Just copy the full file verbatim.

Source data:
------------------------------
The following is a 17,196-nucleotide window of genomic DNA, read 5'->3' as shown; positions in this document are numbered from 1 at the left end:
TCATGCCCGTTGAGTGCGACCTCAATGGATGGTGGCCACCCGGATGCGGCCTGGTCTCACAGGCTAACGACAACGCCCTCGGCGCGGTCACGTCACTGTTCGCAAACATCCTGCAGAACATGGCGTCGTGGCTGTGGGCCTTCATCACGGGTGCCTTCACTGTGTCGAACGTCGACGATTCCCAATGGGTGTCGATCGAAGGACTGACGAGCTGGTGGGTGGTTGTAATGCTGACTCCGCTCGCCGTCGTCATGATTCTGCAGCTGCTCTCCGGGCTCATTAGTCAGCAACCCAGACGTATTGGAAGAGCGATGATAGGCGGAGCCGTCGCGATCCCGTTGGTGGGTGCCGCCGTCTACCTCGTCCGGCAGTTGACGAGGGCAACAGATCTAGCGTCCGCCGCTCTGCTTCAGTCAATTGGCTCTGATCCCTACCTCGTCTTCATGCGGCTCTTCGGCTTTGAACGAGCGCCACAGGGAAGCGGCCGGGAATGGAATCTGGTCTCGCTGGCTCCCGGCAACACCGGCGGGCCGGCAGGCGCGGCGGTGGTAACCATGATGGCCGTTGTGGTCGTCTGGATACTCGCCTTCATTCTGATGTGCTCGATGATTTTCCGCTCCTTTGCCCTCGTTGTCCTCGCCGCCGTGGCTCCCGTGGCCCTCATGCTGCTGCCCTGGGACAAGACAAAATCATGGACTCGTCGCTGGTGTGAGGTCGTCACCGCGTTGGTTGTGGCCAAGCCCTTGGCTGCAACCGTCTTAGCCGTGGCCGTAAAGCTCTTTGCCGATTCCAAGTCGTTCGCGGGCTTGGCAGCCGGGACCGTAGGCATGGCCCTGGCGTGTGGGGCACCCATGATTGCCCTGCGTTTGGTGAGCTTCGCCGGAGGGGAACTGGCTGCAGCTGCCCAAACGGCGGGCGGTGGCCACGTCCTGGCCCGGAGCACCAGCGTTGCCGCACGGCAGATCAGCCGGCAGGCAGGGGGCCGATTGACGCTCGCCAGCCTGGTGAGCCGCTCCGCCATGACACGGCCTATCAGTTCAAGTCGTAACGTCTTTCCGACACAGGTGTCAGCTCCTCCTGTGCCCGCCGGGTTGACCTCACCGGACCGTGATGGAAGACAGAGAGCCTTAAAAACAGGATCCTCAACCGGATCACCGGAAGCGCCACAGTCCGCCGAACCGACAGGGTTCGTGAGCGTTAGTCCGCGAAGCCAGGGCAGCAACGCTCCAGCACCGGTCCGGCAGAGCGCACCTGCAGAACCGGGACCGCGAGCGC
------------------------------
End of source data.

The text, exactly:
The following is a 17,196-nucleotide window of genomic DNA, read 5'->3' as shown; positions in this document are numbered from 1 at the left end:
TCATGCCCGTTGAGTGCGACCTCAATGGATGGTGGCCACCCGGATGCGGCCTGGTCTCACAGGCTAACGACAACGCCCTCGGCGCGGTCACGTCACTGTTCGCAAACATCCTGCAGAACATGGCGTCGTGGCTGTGGGCCTTCATCACGGGTGCCTTCACTGTGTCGAACGTCGACGATTCCCAATGGGTGTCGATCGAAGGACTGACGAGCTGGTGGGTGGTTGTAATGCTGACTCCGCTCGCCGTCGTCATGATTCTGCAGCTGCTCTCCGGGCTCATTAGTCAGCAACCCAGACGTATTGGAAGAGCGATGATAGGCGGAGCCGTCGCGATCCCGTTGGTGGGTGCCGCCGTCTACCTCGTCCGGCAGTTGACGAGGGCAACAGATCTAGCGTCCGCCGCTCTGCTTCAGTCAATTGGCTCTGATCCCTACCTCGTCTTCATGCGGCTCTTCGGCTTTGAACGAGCGCCACAGGGAAGCGGCCGGGAATGGAATCTGGTCTCGCTGGCTCCCGGCAACACCGGCGGGCCGGCAGGCGCGGCGGTGGTAACCATGATGGCCGTTGTGGTCGTCTGGATACTCGCCTTCATTCTGATGTGCTCGATGATTTTCCGCTCCTTTGCCCTCGTTGTCCTCGCCGCCGTGGCTCCCGTGGCCCTCATGCTGCTGCCCTGGGACAAGACAAAATCATGGACTCGTCGCTGGTGTGAGGTCGTCACCGCGTTGGTTGTGGCCAAGCCCTTGGCTGCAACCGTCTTAGCCGTGGCCGTAAAGCTCTTTGCCGATTCCAAGTCGTTCGCGGGCTTGGCAGCCGGGACCGTAGGCATGGCCCTGGCGTGTGGGGCACCCATGATTGCCCTGCGTTTGGTGAGCTTCGCCGGAGGGGAACTGGCTGCAGCTGCCCAAACGGCGGGCGGTGGCCACGTCCTGGCCCGGAGCACCAGCGTTGCCGCACGGCAGATCAGCCGGCAGGCAGGGGGCCGATTGACGCTCGCCAGCCTGGTGAGCCGCTCCGCCATGACACGGCCTATCAGTTCAAGTCGTAACGTCTTTCCGACACAGGTGTCAGCTCCTCCTGTGCCCGCCGGGTTGACCTCACCGGACCGTGATGGAAGACAGAGAGCCTTAAAAACAGGATCCTCAACCGGATCACCGGAAGCGCCACAGTCCGCCGAACCGACAGGGTTCGTGAGCGTTAGTCCGCGAAGCCAGGGCAGCAACGCTCCAGCACCGGTCCGGCAGAGCGCACCTGCAGAACCGGGACCGCGAGCGC